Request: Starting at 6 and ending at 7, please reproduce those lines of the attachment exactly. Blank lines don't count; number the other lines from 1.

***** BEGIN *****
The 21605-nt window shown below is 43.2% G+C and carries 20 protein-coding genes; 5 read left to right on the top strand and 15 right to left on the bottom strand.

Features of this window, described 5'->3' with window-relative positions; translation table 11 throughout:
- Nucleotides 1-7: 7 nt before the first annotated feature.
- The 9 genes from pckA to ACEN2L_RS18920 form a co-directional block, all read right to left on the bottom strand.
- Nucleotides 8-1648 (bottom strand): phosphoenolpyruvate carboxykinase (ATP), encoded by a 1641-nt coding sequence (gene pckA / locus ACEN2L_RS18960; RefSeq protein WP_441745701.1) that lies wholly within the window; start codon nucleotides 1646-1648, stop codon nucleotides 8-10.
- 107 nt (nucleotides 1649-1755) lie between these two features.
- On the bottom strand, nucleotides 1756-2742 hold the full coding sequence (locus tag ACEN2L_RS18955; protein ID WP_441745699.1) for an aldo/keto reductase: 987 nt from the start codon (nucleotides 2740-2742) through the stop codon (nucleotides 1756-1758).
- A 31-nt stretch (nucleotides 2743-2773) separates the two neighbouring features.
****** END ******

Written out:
- 107 nt (nucleotides 1649-1755) lie between these two features.
- On the bottom strand, nucleotides 1756-2742 hold the full coding sequence (locus tag ACEN2L_RS18955; protein ID WP_441745699.1) for an aldo/keto reductase: 987 nt from the start codon (nucleotides 2740-2742) through the stop codon (nucleotides 1756-1758).